Welcome to the genre-blending world of Rina Sawayama
After nearly 3 years since the release of her debut mini-album RINA, Japan born, London raised pop-rock singer Rina Sawayama returns with her first fully fleshed out musical statement. To say that this album takes influence from different musical spectrums would be an understatement. The 2000’s pop hooks of Christina Aguilera get thrown in the mix with the pounding guitar riffs of Evanescence, whilst blending occasionally with 80’s arena power rock to make a fusion of sound that still manages to sound unique to Sawayama.
The album kicks straight into sixth gear with the epic opening ‘Dynasty’. A track that explores themes of trying to break free from your heritage and realising that although it will always be a part of you, you don’t have to be suppressed by it. “The pain in my vein is hereditary, Running in my bloodstream, my bloodstream, And if that’s all that I’m gonna be, Would you break the chain with me?”. It infuses these epic rising synths in the verse with the blistering heavy metal riffs in the chorus that break down into this screaming guitar solo. This is also the first instance of many where Sawayama’s incredible vocal performance shines through as she hits these huge high notes during the guitar solo that reaches an epic feat as she follows it note for note.
Bleeding into the track ‘XS’ the heavy metal guitars appear only momentarily during the chorus with these big descending riffs that juxtapose smoothly with the confident latino-pop groove and sparkly synths of the verse. It then returns in full force on the track ‘STFU!’ which breaks into a grinding metal verse that only gets angrier and more potent as the track progresses. The chorus line of “Shut the fuck up, Have you ever thought about taping your big mouth shut?” brings back the glittery synths and calm beat as if Sawayama is trying to ask nicely, but when the person not respecting her doesn’t listen she shifts back into the dense verse, eventually turning ugly and descending into a classic metal growl. Similar to Poppy’s ‘I Disagree’ album, these tracks aren’t afraid to fuse to vastly different worlds into one.
We then take a walk away from the compact underground hardcore show and into the nightclub with the track ‘Comme Des Garçons (Like The Boys)’. Slowing down the pace, allowing us to dance with its groovy bass line and intermittent joyous samples of ‘Woo!’ which has all the confidence of a recent Dua Lipa track, and its dance-floor prowess. Similarly the track ‘Love Me 4 Me’ throws in another R&B induced bass line, groovy beat and classic pop chorus. If the track wasn’t produced as well the lyrics could come off as gimmicky with a line that feels like its been said a million times “You wanna love me for me, If I made it, I made it easy”. But thankfully the confidence that Sawayama brings to the track allows these feelings to feel genuine.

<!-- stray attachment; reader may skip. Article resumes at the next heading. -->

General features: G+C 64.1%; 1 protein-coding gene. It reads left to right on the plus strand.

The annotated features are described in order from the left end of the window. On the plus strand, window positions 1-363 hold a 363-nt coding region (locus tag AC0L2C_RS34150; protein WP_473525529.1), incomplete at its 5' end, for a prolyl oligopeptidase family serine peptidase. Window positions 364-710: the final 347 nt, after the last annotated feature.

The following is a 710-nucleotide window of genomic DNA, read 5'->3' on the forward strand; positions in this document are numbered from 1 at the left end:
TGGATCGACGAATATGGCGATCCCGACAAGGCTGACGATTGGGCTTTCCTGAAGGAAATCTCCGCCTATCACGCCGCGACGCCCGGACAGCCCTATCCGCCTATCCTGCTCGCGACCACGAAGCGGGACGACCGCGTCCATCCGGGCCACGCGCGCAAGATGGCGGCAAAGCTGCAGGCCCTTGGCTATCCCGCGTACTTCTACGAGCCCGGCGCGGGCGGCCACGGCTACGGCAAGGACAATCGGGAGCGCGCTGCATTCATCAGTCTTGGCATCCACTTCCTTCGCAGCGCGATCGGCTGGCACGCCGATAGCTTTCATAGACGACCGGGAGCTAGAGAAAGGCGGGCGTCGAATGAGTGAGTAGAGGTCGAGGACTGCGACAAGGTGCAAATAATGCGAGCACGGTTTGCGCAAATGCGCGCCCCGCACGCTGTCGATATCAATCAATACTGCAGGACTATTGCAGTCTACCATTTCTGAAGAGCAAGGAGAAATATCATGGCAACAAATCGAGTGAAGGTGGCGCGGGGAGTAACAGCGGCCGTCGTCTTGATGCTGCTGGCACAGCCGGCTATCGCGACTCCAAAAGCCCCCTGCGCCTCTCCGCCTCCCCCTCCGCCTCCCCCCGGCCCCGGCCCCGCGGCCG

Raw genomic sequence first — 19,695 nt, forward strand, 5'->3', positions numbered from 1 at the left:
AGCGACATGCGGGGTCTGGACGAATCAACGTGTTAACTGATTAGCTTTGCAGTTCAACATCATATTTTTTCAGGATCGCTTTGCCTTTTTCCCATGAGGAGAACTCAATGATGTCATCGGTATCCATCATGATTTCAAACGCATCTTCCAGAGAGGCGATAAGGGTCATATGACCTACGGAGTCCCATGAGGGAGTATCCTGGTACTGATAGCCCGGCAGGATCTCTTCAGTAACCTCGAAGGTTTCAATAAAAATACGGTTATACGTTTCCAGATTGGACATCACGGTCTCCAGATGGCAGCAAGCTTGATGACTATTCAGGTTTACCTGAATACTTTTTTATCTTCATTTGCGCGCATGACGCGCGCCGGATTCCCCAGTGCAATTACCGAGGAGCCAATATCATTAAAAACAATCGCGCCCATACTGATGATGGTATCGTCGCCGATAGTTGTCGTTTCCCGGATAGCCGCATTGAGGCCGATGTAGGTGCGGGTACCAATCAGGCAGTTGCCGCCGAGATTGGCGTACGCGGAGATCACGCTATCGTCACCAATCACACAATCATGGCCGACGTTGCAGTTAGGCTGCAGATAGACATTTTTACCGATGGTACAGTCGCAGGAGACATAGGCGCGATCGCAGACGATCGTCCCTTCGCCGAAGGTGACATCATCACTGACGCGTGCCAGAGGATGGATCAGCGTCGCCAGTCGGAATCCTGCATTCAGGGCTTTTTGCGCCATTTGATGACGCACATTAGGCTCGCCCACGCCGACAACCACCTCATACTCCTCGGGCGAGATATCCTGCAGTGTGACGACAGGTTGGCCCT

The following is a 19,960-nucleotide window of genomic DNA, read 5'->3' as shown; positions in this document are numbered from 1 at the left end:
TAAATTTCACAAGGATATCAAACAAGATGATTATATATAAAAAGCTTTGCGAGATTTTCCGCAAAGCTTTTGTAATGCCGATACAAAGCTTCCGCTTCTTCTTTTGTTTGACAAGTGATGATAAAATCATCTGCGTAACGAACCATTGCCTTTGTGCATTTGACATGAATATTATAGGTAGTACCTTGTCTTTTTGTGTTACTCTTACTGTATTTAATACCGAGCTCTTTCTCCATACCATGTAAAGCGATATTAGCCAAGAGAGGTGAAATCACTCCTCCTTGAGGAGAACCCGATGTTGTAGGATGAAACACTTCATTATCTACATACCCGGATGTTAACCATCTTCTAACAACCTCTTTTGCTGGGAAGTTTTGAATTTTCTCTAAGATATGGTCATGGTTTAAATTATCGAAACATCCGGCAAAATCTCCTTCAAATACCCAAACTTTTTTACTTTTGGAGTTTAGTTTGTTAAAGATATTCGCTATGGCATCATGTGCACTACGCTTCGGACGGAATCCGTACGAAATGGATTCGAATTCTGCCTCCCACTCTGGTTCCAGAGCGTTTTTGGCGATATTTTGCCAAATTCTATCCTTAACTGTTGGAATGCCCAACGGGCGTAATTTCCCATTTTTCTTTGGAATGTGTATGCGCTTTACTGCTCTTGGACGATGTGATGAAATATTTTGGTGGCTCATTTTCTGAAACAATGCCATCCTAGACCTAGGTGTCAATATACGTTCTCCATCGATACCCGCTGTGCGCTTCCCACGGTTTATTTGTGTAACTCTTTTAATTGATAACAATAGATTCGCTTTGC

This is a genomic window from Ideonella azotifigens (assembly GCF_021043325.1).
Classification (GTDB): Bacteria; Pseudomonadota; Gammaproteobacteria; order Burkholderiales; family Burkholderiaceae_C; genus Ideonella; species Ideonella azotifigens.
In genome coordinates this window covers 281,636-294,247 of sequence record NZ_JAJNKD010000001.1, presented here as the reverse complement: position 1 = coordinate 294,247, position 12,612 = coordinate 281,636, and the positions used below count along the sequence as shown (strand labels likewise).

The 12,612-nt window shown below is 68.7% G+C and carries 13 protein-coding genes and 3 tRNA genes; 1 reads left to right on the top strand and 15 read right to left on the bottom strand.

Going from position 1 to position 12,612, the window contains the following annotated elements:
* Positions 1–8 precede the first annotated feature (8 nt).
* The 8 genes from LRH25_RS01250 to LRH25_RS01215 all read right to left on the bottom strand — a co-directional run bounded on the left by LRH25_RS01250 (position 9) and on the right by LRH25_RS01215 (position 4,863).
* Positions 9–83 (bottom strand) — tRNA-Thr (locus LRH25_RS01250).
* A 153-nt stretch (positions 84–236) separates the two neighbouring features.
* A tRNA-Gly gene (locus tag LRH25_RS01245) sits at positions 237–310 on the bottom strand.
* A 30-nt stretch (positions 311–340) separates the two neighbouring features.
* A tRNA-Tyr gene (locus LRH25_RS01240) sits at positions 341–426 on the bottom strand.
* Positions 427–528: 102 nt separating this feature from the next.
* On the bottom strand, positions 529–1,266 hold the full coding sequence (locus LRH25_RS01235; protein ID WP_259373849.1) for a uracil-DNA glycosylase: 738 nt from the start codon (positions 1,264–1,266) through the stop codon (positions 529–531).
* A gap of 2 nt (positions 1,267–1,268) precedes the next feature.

This confidence only builds on the track ‘Akasaka Sad’ and ‘Paradisin”. The former with it ground-shaking groove, glitchy beat and punchy chorus. And the latter with its euphoric chorus, exploding saxophone solo and humorous lyrics. “Making out, feeling carefree, But then his phone rings and Your number’s on the screen “Oh fuck”.
‘Akasaka Sad’ is also a testament to the crystal clear and highly versatile production throughout most of this album. Glitchy drumbeats, carefully chosen processed vocals and a rolling bass line that all standout and punch hard within the mix. There’s only a couple of let down moments production-wise. The track ‘Tokyo Love Hotel’ which whilst has a great rhythm, everything feels slightly too blown out on the chorus to offer a huge level of distinction in the chorus. And ‘Who’s Gonna Save U Now?’, a love letter to the 80’s power rock ballad, is presented in a strange ‘fake-live’ way where the audience screams are added into the background, almost as if the tracks trying to justify itself with fake audience approval.
Sawayama gets her most intimate and introspective on the tracks ‘Bad Friend’ and ‘Chosen Family’. With lyrics about losing touch with someone who you once shared a lot of time with, feeling bad that you haven’t maintained the relationship. “Guess we fell out, what was that all about? Maybe I overreacted, well maybe you shouldn’t have, God it’s insane how things can change like that, Don’t even know where you are”. And in parallel to that ‘Chosen Family’ is about feeling like someone you’re close to but not related to is like family “We don’t need to be related to relate, We don’t need to share genes or a surname
You are, you are, My chosen, chosen family”. From the hard hitting first quarter to the dancehall groove of the middle of the album, these tracks whilst the most personal come away as the least memorable. Repetitive lyrics, obligatory guitar solo and simple chord progressions leave these tracks feeling slightly underwhelming compared to what we’ve already heard Sawayama is capable of and don’t really offer anything progressive over their shared 7 1/2 minute run time.
Closer ‘Snakeskin’ brings back the epic build up from opening track ‘Dynasty’ as layers of synths are slowly piled on top of each other of distant trap-like beat. But the build up and pay-off don’t offer the same level of drama that the opener did and eventually leads to a slow fade out of piano that for what this ride started out as, feels a bit too tame. The sun has risen on your night out and it’s over before you’ve realised.
There are moments on this album that perhaps should be refined, or shed their skin as Sawayama puts it. But for most part it offers as a great platform for her to leap from into the world of exploring what her sound is. With so many different directions and areas of sonic potential, it will be interesting to see where Sawayama goes next.